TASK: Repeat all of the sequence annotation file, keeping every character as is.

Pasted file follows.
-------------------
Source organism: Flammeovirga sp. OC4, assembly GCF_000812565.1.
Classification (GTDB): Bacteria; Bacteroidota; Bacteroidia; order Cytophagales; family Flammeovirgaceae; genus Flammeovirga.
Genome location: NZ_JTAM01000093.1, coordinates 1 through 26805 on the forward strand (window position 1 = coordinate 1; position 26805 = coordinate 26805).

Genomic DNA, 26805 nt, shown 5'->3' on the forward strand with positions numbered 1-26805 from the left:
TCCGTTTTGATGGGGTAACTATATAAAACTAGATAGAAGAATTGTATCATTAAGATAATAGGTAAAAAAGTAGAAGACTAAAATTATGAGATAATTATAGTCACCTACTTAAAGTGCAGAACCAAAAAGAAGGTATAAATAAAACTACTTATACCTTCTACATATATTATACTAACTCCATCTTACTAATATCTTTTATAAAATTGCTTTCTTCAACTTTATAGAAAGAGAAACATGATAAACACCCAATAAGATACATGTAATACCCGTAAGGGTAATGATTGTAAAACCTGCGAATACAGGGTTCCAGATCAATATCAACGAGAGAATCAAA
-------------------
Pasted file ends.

Source organism: Flammeovirga sp. OC4, assembly GCF_000812565.1.
Classification (GTDB): Bacteria; Bacteroidota; Bacteroidia; order Cytophagales; family Flammeovirgaceae; genus Flammeovirga.
Genome location: NZ_JTAM01000093.1, coordinates 1 through 26805 on the forward strand (window position 1 = coordinate 1; position 26805 = coordinate 26805).

Genomic DNA, 26805 nt, shown 5'->3' on the forward strand with positions numbered 1-26805 from the left:
TCCGTTTTGATGGGGTAACTATATAAAACTAGATAGAAGAATTGTATCATTAAGATAATAGGTAAAAAAGTAGAAGACTAAAATTATGAGATAATTATAGTCACCTACTTAAAGTGCAGAACCAAAAAGAAGGTATAAATAAAACTACTTATACCTTCTACATATATTATACTAACTCCATCTTACTAATATCTTTTATAAAATTGCTTTCTTCAACTTTATAGAAAGAGAAACATGATAAACACCCAATAAGATACATGTAATACCCGTAAGGGTAATGATTGTAAAACCTGCGAATACAGGGTTCCAGATCAATATCAACGAGAGAATCAAA